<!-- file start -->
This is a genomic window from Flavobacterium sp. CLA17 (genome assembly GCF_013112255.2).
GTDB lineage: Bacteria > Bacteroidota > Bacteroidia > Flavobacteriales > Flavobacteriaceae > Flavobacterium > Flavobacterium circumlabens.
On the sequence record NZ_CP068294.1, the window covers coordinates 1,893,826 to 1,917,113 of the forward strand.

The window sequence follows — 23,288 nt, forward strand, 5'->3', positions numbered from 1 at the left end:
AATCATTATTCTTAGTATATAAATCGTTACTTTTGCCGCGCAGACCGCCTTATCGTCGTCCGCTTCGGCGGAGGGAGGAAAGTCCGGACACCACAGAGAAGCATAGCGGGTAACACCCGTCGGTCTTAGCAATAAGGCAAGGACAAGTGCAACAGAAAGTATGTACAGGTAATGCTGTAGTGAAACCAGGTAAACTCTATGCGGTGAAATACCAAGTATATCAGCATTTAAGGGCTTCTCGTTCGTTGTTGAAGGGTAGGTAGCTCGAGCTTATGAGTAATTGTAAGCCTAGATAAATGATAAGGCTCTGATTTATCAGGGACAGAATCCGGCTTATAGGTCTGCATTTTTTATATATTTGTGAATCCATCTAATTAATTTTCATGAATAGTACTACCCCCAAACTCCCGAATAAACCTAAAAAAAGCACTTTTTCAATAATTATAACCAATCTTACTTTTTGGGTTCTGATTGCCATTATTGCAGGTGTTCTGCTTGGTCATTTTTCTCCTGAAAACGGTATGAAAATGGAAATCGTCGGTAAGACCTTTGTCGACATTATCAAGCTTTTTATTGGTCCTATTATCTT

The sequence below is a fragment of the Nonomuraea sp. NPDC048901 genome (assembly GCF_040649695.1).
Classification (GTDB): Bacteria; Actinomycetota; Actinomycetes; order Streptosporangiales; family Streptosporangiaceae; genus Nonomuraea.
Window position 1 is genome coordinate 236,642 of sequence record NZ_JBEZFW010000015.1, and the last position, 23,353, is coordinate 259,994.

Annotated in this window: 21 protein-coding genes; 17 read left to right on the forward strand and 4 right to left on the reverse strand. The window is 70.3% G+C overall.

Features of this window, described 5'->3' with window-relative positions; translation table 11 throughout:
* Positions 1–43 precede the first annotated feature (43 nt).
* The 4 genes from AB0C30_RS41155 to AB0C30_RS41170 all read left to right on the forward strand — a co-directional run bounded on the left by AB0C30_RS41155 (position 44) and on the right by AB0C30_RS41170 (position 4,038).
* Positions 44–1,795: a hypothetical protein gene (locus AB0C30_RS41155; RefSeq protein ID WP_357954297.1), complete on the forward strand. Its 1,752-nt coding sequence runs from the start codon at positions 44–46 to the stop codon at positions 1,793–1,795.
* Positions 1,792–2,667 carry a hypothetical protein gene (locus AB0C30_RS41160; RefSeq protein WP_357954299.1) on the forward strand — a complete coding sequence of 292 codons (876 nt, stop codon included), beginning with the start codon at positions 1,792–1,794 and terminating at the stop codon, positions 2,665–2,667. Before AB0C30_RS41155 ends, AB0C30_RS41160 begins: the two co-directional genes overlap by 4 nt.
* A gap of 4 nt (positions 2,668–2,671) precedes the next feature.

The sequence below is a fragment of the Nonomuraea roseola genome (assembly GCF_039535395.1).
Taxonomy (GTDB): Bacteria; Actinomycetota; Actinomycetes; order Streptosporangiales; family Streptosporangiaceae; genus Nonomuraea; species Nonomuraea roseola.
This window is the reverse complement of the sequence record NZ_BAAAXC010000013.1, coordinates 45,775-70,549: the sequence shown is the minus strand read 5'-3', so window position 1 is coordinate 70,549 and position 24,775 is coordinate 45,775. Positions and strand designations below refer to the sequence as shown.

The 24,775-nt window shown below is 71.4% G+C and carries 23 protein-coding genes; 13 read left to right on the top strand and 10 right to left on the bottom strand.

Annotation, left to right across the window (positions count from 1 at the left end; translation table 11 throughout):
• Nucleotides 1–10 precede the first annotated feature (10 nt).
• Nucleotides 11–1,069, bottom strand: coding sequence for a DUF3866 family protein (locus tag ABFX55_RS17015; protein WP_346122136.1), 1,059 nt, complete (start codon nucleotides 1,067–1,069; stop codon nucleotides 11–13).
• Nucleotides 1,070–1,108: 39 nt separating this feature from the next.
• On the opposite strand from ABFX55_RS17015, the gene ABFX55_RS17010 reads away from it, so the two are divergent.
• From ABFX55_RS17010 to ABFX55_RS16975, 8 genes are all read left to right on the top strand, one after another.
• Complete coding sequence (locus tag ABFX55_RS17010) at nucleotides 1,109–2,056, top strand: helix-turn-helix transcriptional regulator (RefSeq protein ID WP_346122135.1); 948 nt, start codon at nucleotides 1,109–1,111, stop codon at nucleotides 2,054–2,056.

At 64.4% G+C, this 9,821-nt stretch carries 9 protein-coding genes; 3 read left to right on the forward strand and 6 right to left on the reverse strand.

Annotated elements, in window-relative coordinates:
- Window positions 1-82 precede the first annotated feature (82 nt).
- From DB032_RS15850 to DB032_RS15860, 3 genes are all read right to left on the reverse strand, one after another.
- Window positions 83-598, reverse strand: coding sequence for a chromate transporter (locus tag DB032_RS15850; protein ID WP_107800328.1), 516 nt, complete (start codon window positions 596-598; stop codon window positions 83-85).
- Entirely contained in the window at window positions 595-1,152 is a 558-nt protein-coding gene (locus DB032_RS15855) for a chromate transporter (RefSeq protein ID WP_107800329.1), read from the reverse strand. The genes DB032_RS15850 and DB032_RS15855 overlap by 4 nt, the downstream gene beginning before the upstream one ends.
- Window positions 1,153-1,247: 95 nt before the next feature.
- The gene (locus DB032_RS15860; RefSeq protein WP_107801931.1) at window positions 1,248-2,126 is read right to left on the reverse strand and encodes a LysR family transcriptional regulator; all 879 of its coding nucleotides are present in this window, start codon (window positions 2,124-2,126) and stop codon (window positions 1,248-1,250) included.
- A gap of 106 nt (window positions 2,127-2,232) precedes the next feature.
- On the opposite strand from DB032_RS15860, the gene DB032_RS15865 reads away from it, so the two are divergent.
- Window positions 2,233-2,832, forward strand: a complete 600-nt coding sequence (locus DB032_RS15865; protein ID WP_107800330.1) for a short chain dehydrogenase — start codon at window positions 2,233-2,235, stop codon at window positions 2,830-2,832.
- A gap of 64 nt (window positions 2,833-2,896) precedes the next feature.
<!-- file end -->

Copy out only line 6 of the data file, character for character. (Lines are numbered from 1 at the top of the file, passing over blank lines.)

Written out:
The sequence below is a fragment of the Nonomuraea sp. NPDC048901 genome (assembly GCF_040649695.1).